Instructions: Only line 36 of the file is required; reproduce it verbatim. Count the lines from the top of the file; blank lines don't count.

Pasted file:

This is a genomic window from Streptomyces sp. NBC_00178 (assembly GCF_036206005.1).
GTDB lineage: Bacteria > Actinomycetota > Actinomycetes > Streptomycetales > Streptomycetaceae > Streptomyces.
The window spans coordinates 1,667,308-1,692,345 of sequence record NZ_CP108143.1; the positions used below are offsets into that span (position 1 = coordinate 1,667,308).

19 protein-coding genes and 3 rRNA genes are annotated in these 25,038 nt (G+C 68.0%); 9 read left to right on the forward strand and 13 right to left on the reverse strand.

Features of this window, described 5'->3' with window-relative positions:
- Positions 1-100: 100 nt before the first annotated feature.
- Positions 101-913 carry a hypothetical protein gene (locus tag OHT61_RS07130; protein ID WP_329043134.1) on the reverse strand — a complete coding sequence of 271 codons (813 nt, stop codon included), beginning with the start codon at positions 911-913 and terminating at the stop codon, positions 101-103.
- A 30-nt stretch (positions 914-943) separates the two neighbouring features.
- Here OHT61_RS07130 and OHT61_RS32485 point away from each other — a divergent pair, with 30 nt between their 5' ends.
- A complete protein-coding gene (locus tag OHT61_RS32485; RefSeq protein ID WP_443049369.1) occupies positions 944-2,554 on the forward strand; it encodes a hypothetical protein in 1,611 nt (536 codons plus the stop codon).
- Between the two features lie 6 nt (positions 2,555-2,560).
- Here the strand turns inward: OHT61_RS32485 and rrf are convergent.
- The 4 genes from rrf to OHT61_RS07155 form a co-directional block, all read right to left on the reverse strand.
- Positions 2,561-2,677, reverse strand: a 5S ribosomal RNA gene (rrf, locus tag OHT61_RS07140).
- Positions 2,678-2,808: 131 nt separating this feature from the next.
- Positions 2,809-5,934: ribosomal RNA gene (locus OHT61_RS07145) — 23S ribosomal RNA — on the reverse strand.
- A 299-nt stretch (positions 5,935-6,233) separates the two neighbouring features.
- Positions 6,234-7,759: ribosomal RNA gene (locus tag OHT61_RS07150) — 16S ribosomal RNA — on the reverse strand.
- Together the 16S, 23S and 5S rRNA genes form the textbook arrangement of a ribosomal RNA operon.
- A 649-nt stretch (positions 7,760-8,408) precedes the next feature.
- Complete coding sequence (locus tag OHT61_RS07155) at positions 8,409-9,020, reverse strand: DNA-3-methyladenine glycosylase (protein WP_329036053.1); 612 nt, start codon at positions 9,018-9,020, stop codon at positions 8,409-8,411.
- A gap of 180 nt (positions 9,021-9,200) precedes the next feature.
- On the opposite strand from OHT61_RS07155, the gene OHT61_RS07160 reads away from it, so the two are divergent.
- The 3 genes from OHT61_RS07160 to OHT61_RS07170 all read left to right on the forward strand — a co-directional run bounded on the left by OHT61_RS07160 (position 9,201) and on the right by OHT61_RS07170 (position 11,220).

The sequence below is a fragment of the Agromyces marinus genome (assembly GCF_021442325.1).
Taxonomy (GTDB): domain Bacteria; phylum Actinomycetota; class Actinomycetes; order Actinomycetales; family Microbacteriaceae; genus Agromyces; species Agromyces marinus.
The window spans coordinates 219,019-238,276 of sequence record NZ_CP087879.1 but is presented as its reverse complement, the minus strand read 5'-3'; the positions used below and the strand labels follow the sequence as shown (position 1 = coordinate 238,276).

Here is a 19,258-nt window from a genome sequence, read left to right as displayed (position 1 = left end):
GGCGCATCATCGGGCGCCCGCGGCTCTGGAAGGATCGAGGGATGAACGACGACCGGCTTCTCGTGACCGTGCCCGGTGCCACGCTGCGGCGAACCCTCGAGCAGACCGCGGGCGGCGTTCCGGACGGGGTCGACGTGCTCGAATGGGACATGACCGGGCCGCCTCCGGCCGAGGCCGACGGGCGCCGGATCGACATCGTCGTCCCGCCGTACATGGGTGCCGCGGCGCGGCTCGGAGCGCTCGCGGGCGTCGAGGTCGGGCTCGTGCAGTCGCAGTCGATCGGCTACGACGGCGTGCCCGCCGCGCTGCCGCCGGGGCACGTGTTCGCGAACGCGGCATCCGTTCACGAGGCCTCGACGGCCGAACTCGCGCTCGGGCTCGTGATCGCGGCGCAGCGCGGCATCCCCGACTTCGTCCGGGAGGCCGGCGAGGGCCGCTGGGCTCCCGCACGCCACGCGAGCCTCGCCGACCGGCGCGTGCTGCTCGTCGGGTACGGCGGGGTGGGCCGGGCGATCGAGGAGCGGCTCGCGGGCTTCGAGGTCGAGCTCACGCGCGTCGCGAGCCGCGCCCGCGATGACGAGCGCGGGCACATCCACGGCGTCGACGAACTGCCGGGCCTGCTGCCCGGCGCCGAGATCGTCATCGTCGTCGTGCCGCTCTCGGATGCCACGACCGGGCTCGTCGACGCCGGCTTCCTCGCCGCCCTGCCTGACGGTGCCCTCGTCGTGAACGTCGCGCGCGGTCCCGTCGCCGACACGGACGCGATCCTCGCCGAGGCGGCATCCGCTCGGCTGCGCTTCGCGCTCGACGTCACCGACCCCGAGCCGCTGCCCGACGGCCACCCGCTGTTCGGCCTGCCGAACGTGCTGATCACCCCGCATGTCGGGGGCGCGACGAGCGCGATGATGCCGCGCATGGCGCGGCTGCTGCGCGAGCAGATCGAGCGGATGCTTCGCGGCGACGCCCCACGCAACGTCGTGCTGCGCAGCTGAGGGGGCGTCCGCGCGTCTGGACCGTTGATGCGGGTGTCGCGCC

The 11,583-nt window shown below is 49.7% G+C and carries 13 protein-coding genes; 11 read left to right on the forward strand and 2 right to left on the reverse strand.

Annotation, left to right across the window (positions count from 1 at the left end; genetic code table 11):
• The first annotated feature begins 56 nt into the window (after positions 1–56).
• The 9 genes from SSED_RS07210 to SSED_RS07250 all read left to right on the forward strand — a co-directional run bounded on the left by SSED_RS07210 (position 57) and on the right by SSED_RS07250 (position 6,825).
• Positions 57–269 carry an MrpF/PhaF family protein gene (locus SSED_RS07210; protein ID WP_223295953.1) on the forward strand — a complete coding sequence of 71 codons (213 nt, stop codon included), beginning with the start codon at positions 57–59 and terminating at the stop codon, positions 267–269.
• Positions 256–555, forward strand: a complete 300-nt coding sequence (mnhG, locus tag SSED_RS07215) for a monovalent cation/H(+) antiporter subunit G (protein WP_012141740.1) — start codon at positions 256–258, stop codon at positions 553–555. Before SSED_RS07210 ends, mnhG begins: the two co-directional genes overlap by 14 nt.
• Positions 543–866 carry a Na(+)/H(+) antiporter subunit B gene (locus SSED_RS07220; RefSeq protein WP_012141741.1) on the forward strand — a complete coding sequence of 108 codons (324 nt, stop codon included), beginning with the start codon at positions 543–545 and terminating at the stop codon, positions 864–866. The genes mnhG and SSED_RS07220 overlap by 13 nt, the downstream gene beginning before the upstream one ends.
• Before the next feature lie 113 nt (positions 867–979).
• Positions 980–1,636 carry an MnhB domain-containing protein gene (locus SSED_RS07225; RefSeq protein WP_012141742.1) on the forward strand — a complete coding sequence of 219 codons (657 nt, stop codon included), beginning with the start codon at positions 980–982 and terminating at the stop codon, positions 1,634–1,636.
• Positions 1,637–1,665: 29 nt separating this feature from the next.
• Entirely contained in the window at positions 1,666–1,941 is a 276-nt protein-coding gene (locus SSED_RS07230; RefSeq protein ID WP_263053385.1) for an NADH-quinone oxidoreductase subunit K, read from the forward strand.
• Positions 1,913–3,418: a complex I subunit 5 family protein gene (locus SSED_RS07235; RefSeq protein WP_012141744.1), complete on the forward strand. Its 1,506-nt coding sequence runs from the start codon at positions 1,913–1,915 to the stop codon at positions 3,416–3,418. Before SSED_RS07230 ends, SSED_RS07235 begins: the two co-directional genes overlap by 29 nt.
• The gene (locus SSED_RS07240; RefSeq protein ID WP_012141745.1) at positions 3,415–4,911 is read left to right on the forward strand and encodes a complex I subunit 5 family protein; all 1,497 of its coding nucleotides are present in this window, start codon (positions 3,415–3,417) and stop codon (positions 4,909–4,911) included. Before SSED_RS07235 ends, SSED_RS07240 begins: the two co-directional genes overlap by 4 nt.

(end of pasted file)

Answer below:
• Positions 543–866 carry a Na(+)/H(+) antiporter subunit B gene (locus SSED_RS07220; RefSeq protein WP_012141741.1) on the forward strand — a complete coding sequence of 108 codons (324 nt, stop codon included), beginning with the start codon at positions 543–545 and terminating at the stop codon, positions 864–866. The genes mnhG and SSED_RS07220 overlap by 13 nt, the downstream gene beginning before the upstream one ends.